I can’t tell you how many times I’ve read articles about underfunded pension systems that are “on track” to be fully funded in x # of years. The most recent one claims that the fund will be stable in 22-years. However, what they fail to discuss are the actions required to achieving a fully funded status. First, the plan sponsor must make all annual actuarially determined contributions, which usually increase every year. Second, the assets must earn the actuarially determined ROA consistently for the next 22 years. But those are big ifs, especially when one looks at the fact that we are at historic lows in US interest rates and at historic highs in equity markets on basically any valuation tool.
What is the probability that the ROA will be achieved? Furthermore, the sequencing of returns can play a meaningful role in whether the return objective is met, especially since this is a closed plan that will have greater outflows tomorrow than 20 years from now. What this plan needs to do is to secure the promised benefits for the next 10 years or so. This action will insulate the plan from adverse market conditions that would harm the plan’s alpha assets. Buying time for these growth assets permits them to grow unencumbered, as they are no longer a source of liquidity.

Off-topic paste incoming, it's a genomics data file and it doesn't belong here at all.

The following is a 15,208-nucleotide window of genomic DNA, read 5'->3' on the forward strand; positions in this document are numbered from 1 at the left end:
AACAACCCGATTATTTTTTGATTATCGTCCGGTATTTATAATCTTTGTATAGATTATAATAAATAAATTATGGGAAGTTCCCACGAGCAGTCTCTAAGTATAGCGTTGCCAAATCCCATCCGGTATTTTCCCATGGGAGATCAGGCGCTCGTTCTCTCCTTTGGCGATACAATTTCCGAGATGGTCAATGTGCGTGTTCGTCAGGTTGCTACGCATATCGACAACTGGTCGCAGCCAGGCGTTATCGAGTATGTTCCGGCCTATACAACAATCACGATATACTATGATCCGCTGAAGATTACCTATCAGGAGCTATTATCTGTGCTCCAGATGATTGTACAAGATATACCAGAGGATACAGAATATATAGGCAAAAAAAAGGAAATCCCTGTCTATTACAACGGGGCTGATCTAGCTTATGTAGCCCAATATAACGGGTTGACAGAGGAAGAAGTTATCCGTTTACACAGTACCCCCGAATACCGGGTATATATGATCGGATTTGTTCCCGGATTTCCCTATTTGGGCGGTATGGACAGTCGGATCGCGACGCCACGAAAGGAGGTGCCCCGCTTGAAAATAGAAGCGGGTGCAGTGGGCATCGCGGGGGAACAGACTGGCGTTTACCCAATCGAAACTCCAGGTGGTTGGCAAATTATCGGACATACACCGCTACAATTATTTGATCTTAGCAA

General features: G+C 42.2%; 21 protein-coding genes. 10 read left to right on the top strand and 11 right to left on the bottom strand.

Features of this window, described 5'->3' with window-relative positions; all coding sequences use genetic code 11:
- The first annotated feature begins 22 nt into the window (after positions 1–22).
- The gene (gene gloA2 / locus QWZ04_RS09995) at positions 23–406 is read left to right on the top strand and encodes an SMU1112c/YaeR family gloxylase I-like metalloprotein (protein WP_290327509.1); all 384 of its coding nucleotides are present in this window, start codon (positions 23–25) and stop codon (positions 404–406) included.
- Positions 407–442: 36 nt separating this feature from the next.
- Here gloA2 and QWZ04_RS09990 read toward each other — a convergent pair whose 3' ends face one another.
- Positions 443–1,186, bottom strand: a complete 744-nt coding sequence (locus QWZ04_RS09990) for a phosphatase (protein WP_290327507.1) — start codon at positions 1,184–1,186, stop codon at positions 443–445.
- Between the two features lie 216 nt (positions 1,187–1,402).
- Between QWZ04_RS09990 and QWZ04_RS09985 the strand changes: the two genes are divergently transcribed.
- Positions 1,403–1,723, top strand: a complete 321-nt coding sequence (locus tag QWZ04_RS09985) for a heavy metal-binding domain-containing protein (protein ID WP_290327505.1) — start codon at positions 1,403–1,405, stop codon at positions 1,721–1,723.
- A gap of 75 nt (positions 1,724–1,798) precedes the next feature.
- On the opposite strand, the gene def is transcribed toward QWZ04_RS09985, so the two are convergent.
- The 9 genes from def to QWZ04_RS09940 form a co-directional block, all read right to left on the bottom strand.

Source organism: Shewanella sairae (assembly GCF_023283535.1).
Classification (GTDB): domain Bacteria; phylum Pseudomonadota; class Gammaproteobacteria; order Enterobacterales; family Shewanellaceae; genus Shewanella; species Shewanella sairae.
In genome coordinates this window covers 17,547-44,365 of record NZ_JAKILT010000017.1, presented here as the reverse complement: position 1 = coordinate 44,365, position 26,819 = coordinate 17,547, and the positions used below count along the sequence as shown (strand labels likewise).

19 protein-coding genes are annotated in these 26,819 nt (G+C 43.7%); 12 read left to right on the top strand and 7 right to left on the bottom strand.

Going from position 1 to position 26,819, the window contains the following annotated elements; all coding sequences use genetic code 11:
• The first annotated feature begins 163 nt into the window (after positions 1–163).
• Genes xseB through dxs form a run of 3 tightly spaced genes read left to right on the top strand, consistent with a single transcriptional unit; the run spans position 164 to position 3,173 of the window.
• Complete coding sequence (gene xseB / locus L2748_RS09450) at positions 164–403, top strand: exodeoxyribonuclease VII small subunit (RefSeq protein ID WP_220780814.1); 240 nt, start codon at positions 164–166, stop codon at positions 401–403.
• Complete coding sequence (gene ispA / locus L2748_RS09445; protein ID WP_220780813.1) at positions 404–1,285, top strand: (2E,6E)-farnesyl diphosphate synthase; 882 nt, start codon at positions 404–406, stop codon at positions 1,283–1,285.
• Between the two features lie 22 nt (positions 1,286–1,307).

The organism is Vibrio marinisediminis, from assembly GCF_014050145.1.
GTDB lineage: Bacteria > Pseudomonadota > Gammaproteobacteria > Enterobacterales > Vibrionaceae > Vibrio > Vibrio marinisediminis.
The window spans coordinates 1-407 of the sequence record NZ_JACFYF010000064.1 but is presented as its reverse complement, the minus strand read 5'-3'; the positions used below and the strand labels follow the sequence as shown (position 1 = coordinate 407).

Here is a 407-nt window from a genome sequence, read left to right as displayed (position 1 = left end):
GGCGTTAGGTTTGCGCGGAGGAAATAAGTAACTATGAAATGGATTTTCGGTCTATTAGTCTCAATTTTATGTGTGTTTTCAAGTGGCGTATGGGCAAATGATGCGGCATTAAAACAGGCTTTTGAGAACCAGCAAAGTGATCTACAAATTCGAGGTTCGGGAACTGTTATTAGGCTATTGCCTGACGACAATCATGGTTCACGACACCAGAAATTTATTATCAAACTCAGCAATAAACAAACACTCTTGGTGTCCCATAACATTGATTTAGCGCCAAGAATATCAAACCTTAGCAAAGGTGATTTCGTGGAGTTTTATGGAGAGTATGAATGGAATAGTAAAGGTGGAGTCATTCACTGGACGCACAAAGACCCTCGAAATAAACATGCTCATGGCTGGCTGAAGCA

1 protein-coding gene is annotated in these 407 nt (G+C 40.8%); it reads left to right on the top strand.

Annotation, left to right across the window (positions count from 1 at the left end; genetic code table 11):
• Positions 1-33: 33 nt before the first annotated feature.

Buying time would enhance the probabililty of achieving the actual ROA of these growth assets since they are not diluted to make benefit payments. The history of the S&P 500 tells us that dividends reinvested account for 48% of the total return on a rolling 10-year horizon since 1940 and it is even greater for 20-year periods.
Actuaries do a terrific job despite all of the uncertainty in forecasting benefit payments and expenses far into the future. But they aren’t magicians. There should be an expectation built into their forecast that not all of the inputs will be achieved as predicted. We’ve seen this situation play out time and time again. Given this understanding, perhaps a greater emphasis should be placed on the contributions, which reduces the reliance on markets thus improving the likelihood of success. Just a thought!